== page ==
Old West comes to life in wagon train tale

Published 12:00 am Sunday, May 4, 2014

Barbara Birge, a Charlotte psychotherapist and writer, has created an audio recording of a book written by her great-grandfather that chronicles the majestic beauty and forces of change that he experienced during a 16-week trip into America’s western frontier in 1866. The work is also newly available in soft cover and as an e-book with her introduction.
Birge tells the story of her great-grandfather’s book and her own journey in re-introducing it to 21st century readers below:
At 26, Julius Birge joined a commercial wagon train that left his hometown of Whitewater, Wis., headed for Salt Lake City where it provided essential supplies for a surging population, primarily the Mormon community. His account of the journey, “The Awakening of the Desert,” was published by The Gorham Press in Boston in 1912 and more recently reproduced from the original by The BiblioLife Network in collaboration with The University of Colorado at Boulder’s University Libraries.
“By the time that Julius wrote ‘The Awakening of the Desert,’ he was in his 70s and knew he was writing for history because much of what he had seen and experienced on his trip had already disappeared,” Birge said. “The scope of the book is vast, describing everything from fossil formations and the dress of immigrants to harrowing stagecoach rides and the threats of attacks by Native Americans.”
Birge became aware of the book at a young age, but only began to appreciate its cultural and historic significance as an adult and wanted to find a way to introduce it to a wider modern-day audience. She began the voice recording of the book two years ago in a studio she created in her Charlotte home.
“Julius wrote this book because he treasured the environmental riches of the West and had a deep concern about how the country’s growth was affecting both the land and its people,” Birge said. “His book is an adventure-filled travelogue complete with colorful details of the people he met along his journey, but it is also much more in inspiring the reader to standards of personal and societal decency and responsibility.”
The commercial wagon train adventure rolled out from Whitewater on April 18, 1866, crossing the Mississippi at Dubuque, Iowa. After making its way across the Iowa plains, the train crossed the Missouri River at Nebraska City and entered the vast Nebraska Territory. The train followed the Oregon and Mormon Trails to its destination of Salt Lake City where it arrived on Aug. 11 and traded with local settlers for two months.
In his book, Julius Birge recounts harrowing adventures and breathtaking natural wonders while also addressing the needless slaughter of buffalo, the destruction of natural resources and the treatment of Native Americans that he describes as “unworthy of a great nation.” He also offers a balanced view of the early Mormon life and history.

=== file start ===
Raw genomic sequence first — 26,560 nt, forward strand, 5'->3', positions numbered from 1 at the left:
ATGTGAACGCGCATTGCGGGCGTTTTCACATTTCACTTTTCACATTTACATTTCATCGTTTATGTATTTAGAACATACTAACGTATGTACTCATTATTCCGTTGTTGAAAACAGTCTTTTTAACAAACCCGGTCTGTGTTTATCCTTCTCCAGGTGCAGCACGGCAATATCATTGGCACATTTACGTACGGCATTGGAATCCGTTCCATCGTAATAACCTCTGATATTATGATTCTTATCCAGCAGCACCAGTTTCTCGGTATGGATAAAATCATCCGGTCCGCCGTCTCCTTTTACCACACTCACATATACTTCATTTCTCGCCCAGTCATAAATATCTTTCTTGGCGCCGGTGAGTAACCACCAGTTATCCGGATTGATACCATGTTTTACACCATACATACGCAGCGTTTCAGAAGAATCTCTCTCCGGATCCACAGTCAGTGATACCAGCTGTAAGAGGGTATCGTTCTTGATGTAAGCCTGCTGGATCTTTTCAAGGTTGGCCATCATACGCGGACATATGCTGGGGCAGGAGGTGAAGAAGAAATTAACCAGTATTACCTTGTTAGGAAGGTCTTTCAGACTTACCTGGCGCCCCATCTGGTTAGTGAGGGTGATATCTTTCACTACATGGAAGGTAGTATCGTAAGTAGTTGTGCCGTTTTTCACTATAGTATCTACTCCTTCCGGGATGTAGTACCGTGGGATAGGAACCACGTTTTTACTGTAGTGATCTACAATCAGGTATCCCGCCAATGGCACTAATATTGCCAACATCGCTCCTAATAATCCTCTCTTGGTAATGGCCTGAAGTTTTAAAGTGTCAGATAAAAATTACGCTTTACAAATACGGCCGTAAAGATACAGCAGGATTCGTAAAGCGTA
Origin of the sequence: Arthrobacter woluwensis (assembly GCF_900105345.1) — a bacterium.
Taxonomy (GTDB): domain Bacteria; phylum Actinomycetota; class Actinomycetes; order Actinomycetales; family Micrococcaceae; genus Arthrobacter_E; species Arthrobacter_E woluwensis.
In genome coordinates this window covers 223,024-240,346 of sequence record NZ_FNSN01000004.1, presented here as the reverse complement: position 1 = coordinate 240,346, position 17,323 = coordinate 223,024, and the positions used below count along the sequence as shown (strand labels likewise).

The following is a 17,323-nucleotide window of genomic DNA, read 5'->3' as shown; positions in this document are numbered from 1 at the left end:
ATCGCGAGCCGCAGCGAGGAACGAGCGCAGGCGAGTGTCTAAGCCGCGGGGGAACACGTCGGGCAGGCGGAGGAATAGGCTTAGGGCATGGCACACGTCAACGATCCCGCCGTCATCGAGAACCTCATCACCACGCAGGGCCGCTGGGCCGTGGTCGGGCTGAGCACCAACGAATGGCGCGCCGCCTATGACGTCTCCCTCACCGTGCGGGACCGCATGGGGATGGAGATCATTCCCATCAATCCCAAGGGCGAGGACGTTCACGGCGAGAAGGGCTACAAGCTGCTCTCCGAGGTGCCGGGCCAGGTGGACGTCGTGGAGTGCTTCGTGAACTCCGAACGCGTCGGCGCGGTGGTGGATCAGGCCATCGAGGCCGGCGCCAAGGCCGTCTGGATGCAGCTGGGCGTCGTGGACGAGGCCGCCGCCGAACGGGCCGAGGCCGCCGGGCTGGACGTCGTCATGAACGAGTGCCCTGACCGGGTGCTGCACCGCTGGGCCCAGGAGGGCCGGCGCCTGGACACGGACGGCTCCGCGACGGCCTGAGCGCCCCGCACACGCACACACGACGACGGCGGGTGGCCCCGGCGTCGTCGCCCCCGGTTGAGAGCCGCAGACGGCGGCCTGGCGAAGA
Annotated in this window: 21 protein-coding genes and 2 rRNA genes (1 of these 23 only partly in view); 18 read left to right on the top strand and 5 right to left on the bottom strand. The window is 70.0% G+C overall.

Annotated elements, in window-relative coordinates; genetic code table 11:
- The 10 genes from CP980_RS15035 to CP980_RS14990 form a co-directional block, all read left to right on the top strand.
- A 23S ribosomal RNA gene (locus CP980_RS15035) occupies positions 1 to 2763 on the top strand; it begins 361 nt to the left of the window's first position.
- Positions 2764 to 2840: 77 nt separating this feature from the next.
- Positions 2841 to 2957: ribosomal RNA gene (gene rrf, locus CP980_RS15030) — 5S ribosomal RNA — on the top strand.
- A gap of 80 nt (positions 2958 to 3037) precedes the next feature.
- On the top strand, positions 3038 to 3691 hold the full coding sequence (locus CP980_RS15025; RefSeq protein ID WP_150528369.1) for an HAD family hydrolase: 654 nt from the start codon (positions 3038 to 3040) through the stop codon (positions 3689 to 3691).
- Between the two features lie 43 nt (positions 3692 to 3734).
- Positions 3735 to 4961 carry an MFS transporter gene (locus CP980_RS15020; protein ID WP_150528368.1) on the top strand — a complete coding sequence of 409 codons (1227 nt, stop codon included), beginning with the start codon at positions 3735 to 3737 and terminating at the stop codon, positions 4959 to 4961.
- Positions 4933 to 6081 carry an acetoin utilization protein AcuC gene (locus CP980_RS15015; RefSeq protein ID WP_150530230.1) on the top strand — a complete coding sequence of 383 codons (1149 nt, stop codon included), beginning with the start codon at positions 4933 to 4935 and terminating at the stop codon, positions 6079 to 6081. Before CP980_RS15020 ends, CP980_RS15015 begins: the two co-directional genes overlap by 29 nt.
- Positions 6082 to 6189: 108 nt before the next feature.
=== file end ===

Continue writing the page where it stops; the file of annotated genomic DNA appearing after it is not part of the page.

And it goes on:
“Julius’ open-minded account of the Mormons was likely rare for his day,” Birge said. “He refused to pass judgment on their polygamous lifestyle because he recognized the bias from his own Puritan ancestry and endeavored to write about them in a fair-minded way.”
Birge created the voice recording in the American tradition of storytelling, with technical assistance from John Causby with Groundcrew recording studio of Charlotte who added music and sound effects.
“Because the writing style of the book is a bit old fashioned, I realized that some may find it easier to hear the story rather than to read it, so the audio format is ideal for giving the book new life,” she said. “I’d love to think that people will listen to the book as they drive across the West.”
After returning to Whitewater, Julius Birge was hired by a Wisconsin company to open a distributorship of wagons and buggies in St. Louis. During his career, he achieved success in numerous business enterprises, serving as one of the first presidents of the American Hardware Manufacturers Association and attending a reception at the White House in 1898 for President McKinley. Married for 50 years, Julius Birge died in 1924 at the age of 84.
Barbara Birge is a native of Memphis who moved to Charlotte in 1986 to pursue careers as an advertising copywriter and psychotherapist. She earned bachelor’s, master’s and doctoral degrees from Hollins University, UNC-Charlotte and Pacifica Graduate Institute.

The audio recording of “The Awakening of the Desert” is available through audible.com and the iTunes Store. The soft-cover edition is available at amazon.com, and the e-book is available at the Kindle Store. For more information and to hear an audio sample, visit theawakeningofthedesert.com. She will be at Literary Bookpost, 110 S. Main St., May 9, 5:30-8:30 p.m.